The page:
I just got back home from spending my “Workstation Days” in Cotonou!! Which is like being in America... only it would be nothing like America to anyone who is currently in America. To us however, it is just like being in America. I took my first hot shower since I left the states in June!
There are 4 workstations throughout Benin: Cotonou, Natitingou, Kandi and Parakou. Your workstation is based on your location in the country and it is where you pick up your mail, relax, use fast internet, watch TV and spend some time with other volunteers, and sleep in an air conditioned room (at least in Cotonou). My workstation is the Cotonou workstation, because that is the one closest to me. Which is really nice because the Cotonou workstation is also the Benin Peace Corps Headquarters. This means that when I go to relax.. I can also visit the doctor, stop in and talk with my program manager (or any other administrator that I like), and all paperwork and important things are processed in Cotonou. Every month each volunteer gets 3 free nights to spend at the workstation (2 right now because I am still in the adjustment period).. and the best part is that they are not counted towards our vacation days :)
Cotonou is the big economic city.. it is also the home to most of the Embassies and has a lot of expats. So while I can get almost anything I could possibly need in the Capital City of Porto Novo, where I live, Cotonou has everything else. If you can't find it in Cotonou... you won't find it in Benin. In line with my weird habit of getting really excited and buying strange things whenever I walk into a “western style” grocery store in this country.. I came back to post today with rose water, canned baba ghanoush, cappuccino flavored cookies, hot sauce, and guava jam. I also bought some more practical things that I actually needed... but that isn't interesting.
Volunteers also get the opportunity to eat non-Beninese food when in Cotonou!! I even had falafel one night!! It was so good!!! There is a french bakery that has chocolate soy-milk... and they also have kiwi juice?? and I had my favorite avocado sandwiches. Not this weekend.. but in the past I have eaten vegetarian bean burritos in Cotonou! Next time I go I am excited to try the Indian Restaurant that volunteers seem to like.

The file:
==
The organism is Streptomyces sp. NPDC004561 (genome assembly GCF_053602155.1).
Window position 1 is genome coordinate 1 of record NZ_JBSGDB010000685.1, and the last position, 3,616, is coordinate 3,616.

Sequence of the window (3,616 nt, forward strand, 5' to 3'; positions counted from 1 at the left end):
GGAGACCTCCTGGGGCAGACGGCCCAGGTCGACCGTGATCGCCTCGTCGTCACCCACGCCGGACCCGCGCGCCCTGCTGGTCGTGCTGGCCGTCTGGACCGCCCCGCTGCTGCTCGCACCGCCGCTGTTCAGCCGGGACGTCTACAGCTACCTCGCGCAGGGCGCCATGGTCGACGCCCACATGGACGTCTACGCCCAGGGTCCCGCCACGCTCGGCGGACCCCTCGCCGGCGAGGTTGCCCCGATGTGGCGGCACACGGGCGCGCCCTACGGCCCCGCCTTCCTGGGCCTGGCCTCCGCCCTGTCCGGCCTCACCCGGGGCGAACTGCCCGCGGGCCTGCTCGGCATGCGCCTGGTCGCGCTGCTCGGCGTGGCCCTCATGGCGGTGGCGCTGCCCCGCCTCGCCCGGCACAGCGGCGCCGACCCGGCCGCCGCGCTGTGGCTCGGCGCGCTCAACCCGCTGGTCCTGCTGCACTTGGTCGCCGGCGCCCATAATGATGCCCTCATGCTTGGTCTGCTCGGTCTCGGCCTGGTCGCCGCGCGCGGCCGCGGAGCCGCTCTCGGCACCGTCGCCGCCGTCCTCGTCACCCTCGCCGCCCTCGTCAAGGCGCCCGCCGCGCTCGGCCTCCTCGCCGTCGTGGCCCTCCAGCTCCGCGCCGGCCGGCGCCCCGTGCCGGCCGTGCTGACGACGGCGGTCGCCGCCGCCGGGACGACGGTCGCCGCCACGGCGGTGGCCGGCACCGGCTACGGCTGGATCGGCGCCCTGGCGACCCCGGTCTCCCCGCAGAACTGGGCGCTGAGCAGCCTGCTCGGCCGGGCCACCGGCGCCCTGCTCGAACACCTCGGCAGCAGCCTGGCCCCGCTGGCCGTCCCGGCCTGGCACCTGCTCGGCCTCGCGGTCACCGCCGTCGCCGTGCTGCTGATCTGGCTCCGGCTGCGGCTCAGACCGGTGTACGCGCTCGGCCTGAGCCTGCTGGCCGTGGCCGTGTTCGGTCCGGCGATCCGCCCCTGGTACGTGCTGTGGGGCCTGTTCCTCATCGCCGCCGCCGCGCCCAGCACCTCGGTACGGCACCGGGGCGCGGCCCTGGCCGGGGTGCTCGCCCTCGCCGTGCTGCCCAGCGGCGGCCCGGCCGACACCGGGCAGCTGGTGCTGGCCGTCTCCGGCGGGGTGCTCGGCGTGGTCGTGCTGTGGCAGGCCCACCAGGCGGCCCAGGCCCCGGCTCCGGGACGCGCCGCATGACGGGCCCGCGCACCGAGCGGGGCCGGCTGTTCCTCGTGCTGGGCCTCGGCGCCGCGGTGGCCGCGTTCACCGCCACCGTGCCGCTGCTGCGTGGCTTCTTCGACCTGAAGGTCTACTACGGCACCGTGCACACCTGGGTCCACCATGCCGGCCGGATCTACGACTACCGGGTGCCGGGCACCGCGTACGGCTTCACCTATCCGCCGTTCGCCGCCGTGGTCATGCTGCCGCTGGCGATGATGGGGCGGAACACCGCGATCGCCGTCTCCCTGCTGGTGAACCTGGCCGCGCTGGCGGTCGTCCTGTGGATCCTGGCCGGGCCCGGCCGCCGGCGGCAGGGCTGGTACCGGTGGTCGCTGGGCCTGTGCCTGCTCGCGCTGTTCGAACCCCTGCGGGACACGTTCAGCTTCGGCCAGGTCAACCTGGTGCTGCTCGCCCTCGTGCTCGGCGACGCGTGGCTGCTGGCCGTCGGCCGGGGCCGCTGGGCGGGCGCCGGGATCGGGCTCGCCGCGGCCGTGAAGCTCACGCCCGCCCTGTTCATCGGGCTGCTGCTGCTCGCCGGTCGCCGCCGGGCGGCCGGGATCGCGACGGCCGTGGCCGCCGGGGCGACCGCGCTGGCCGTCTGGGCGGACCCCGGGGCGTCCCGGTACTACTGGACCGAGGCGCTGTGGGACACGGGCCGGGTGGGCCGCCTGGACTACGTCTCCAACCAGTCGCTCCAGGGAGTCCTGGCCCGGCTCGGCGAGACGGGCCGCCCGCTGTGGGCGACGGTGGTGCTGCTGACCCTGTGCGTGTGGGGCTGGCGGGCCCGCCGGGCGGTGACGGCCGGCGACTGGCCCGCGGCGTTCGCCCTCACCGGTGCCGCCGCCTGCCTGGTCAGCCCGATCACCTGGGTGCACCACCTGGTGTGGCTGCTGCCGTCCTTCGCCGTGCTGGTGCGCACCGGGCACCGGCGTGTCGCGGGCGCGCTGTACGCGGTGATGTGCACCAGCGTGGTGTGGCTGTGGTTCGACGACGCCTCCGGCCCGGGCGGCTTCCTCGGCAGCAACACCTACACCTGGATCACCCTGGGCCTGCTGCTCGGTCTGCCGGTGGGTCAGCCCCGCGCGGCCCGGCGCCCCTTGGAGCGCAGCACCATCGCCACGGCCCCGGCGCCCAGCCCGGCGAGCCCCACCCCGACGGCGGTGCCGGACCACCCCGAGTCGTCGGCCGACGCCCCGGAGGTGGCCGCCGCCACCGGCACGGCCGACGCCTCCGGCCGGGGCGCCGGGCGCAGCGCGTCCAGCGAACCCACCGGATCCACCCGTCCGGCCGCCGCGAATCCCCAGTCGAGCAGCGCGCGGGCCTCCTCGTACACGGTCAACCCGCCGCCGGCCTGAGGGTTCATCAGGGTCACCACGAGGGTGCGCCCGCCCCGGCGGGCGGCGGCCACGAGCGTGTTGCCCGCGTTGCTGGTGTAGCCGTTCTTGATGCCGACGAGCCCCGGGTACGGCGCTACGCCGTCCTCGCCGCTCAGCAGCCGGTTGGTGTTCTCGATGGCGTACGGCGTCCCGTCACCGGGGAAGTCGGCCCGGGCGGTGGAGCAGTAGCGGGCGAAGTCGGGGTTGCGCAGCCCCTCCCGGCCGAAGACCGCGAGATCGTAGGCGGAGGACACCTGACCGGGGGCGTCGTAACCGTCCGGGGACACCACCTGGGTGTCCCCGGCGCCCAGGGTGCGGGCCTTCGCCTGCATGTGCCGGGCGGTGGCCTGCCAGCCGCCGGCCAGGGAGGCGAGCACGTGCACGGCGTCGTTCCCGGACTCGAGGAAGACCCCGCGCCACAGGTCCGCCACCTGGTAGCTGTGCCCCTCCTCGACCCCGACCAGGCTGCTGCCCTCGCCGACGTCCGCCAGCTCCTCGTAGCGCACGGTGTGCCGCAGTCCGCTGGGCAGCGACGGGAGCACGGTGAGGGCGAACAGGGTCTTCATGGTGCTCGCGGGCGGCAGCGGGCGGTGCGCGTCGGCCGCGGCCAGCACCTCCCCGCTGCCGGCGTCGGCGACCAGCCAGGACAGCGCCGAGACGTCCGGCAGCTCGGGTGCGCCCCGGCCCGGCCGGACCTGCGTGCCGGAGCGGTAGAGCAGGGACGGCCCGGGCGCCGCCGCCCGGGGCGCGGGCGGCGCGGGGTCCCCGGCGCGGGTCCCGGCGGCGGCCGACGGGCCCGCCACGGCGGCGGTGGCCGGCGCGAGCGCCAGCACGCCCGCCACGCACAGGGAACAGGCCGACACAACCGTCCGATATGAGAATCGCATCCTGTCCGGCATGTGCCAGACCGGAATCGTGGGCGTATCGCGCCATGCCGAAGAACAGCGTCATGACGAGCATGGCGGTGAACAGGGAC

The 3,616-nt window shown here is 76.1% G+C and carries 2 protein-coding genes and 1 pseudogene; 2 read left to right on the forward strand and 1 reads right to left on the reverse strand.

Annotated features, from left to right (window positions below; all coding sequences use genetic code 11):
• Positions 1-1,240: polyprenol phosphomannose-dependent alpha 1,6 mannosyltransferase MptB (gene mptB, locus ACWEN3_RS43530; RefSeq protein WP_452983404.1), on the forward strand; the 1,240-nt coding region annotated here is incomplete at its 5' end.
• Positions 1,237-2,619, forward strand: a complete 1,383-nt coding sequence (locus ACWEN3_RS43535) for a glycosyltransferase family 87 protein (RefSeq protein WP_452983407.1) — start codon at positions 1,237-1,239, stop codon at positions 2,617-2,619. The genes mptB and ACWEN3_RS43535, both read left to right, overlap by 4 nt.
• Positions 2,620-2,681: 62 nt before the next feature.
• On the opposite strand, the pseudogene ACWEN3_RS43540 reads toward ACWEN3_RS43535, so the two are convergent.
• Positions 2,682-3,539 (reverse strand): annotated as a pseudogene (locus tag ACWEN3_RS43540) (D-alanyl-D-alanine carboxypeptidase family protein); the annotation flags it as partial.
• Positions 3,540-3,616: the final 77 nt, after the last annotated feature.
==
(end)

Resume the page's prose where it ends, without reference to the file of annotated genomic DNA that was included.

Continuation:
I discovered that Customer Service does exist in Benin (but probably only when the business is not owned by a Beninese person). Another volunteer and I stepped into a Pizza place in Cotonou “1 2 3 Pizza”.. we sat down ordered a bottle of ice cold water... and waited for about 10 minutes when the owner came out and told us that they couldn't cook us anything because the oven was broken. He gave us each a free salad... (with croutons!).. and he didn't charge us for the water! Now, I have no idea how the food there normally is.. but I would definitely go back and try! I would also recommend this place to anyone else visiting Cotonou, because they were just so nice and friendly!! Nice and friendly is not normal business etiquette in Benin.
Normally customer service in Benin is “I don't really have any interest in serving you... you are interrupting my nap.. and if you don't have exact change I won't sell you anything (Even if I have the change!).” Small money is very important here, having a 5000 cfa note is not worth as much as having 5000 cfa in change. The bank loves to give us the worthless 10,000 cfa note. The smaller your change is broken down the more it is worth in the market.
Aside from the wonderful grocery stores and restaurants that Cotonou has to offer.. Cotonou also has the beach! BEACH!!! and a private pool where volunteers are allowed to go swimming on Saturday afternoons!! So basically.. after weeks at post.. without any other Americans to hang out with.. eating rice, beans, and bananas every day. Cotonou is paradise.
I had a glorious weekend.